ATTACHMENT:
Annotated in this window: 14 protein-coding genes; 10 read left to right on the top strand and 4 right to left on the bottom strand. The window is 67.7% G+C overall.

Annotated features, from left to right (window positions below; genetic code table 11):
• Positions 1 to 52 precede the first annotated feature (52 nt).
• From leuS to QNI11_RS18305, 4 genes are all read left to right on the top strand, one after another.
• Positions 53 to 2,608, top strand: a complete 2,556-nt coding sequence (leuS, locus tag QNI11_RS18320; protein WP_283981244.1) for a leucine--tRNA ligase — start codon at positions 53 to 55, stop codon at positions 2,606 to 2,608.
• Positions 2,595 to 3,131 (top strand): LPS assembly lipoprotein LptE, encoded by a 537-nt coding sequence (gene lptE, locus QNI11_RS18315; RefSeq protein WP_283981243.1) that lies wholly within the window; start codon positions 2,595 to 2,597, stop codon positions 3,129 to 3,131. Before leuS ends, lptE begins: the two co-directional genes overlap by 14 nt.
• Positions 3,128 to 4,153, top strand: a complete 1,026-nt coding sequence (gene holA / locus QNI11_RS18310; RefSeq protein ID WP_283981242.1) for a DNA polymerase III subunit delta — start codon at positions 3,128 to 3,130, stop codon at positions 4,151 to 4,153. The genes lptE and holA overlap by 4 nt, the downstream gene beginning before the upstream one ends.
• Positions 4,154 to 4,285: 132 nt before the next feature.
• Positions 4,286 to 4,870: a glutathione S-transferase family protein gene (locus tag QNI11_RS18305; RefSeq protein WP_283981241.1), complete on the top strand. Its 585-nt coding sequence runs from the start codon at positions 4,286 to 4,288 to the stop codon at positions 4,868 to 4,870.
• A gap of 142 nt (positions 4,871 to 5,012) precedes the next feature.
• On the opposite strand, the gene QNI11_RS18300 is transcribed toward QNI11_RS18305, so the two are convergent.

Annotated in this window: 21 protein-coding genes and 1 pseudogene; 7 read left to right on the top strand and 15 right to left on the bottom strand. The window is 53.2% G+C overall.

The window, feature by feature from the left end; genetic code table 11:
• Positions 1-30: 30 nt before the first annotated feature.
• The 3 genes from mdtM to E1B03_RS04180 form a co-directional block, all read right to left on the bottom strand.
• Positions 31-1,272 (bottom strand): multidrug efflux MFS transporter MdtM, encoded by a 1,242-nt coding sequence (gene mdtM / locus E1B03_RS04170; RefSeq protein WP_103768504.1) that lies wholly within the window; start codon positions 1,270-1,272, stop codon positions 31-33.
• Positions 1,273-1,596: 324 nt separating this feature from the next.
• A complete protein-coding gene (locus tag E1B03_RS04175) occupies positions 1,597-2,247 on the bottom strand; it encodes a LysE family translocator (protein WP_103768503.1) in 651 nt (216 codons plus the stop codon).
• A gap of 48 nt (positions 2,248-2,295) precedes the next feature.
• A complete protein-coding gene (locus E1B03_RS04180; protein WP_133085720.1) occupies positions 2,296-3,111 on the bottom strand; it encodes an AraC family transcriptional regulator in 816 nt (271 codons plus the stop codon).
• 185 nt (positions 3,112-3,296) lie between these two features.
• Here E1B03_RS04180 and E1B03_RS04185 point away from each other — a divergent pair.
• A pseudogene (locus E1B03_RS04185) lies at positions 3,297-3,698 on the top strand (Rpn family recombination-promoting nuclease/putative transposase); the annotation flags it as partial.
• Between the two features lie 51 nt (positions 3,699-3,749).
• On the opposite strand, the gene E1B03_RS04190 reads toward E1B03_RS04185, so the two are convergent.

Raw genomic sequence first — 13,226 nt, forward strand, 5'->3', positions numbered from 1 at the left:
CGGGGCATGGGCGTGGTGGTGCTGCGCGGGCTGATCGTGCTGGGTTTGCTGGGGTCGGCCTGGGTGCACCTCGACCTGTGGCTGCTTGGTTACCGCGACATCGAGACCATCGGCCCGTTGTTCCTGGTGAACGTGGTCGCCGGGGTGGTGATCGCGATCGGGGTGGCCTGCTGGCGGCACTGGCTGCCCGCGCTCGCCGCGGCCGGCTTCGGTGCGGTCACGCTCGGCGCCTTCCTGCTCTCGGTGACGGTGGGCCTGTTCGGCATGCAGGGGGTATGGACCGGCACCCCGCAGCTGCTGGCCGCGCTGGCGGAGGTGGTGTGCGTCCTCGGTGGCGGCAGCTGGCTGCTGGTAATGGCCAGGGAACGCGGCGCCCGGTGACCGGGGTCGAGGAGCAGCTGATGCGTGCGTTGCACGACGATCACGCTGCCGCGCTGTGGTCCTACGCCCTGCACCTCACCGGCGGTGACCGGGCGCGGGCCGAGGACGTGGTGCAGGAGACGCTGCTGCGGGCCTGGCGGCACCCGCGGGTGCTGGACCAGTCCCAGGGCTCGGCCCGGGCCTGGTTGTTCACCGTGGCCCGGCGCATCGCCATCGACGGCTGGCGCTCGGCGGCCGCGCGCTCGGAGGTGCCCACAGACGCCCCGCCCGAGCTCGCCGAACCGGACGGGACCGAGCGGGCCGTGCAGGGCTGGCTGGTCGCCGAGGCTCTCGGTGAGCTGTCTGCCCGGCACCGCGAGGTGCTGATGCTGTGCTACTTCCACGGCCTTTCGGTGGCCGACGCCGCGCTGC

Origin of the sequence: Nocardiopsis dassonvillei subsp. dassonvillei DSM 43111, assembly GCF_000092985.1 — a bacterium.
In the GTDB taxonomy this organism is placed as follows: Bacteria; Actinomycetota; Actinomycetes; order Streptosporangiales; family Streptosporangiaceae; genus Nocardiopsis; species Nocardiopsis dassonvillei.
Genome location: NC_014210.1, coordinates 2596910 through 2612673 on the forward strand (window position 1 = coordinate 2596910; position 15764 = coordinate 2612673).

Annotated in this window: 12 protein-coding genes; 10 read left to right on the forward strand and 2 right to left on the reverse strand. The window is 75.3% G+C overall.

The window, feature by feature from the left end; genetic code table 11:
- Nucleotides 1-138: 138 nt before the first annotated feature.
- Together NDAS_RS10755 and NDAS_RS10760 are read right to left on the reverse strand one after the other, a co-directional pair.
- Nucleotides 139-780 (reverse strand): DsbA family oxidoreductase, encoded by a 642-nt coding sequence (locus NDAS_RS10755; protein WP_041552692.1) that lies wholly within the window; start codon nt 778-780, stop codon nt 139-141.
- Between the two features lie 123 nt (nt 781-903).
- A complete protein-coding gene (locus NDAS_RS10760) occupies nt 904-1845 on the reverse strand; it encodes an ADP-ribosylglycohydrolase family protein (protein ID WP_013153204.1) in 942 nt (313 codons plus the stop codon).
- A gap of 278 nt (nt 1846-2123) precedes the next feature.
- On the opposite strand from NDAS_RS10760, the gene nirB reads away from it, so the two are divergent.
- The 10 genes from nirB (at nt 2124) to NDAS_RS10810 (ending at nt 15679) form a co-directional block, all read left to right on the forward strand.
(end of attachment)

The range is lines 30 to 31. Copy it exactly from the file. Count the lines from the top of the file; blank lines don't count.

Genome location: NC_014210.1, coordinates 2596910 through 2612673 on the forward strand (window position 1 = coordinate 2596910; position 15764 = coordinate 2612673).

Annotated in this window: 12 protein-coding genes; 10 read left to right on the forward strand and 2 right to left on the reverse strand. The window is 75.3% G+C overall.